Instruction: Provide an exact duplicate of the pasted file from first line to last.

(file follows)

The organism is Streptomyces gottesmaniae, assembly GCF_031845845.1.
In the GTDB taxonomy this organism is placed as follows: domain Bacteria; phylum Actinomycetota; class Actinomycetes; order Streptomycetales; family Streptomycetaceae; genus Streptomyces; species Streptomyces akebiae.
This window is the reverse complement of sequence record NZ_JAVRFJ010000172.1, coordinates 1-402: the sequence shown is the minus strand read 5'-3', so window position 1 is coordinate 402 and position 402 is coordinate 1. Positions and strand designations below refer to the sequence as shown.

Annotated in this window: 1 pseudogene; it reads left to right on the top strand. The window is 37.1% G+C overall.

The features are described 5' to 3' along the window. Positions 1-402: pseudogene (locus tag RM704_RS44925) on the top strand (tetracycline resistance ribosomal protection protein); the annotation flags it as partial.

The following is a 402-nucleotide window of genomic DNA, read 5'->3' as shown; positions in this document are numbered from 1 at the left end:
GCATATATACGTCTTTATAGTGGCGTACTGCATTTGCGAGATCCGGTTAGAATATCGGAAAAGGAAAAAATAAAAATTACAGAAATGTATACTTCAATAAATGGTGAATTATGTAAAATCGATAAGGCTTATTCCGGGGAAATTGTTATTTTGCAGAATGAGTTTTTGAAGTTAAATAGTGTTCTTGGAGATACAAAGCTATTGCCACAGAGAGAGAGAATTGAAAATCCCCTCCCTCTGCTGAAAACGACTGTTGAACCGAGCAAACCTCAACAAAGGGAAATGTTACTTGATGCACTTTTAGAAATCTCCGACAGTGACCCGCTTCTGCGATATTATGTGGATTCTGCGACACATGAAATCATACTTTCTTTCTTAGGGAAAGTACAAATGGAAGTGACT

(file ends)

The organism is Streptomyces gottesmaniae, assembly GCF_031845845.1.
In the GTDB taxonomy this organism is placed as follows: domain Bacteria; phylum Actinomycetota; class Actinomycetes; order Streptomycetales; family Streptomycetaceae; genus Streptomyces; species Streptomyces akebiae.
This window is the reverse complement of sequence record NZ_JAVRFJ010000172.1, coordinates 1-402: the sequence shown is the minus strand read 5'-3', so window position 1 is coordinate 402 and position 402 is coordinate 1. Positions and strand designations below refer to the sequence as shown.

Annotated in this window: 1 pseudogene; it reads left to right on the top strand. The window is 37.1% G+C overall.

The features are described 5' to 3' along the window. Positions 1-402: pseudogene (locus tag RM704_RS44925) on the top strand (tetracycline resistance ribosomal protection protein); the annotation flags it as partial.

The following is a 402-nucleotide window of genomic DNA, read 5'->3' as shown; positions in this document are numbered from 1 at the left end:
GCATATATACGTCTTTATAGTGGCGTACTGCATTTGCGAGATCCGGTTAGAATATCGGAAAAGGAAAAAATAAAAATTACAGAAATGTATACTTCAATAAATGGTGAATTATGTAAAATCGATAAGGCTTATTCCGGGGAAATTGTTATTTTGCAGAATGAGTTTTTGAAGTTAAATAGTGTTCTTGGAGATACAAAGCTATTGCCACAGAGAGAGAGAATTGAAAATCCCCTCCCTCTGCTGAAAACGACTGTTGAACCGAGCAAACCTCAACAAAGGGAAATGTTACTTGATGCACTTTTAGAAATCTCCGACAGTGACCCGCTTCTGCGATATTATGTGGATTCTGCGACACATGAAATCATACTTTCTTTCTTAGGGAAAGTACAAATGGAAGTGACT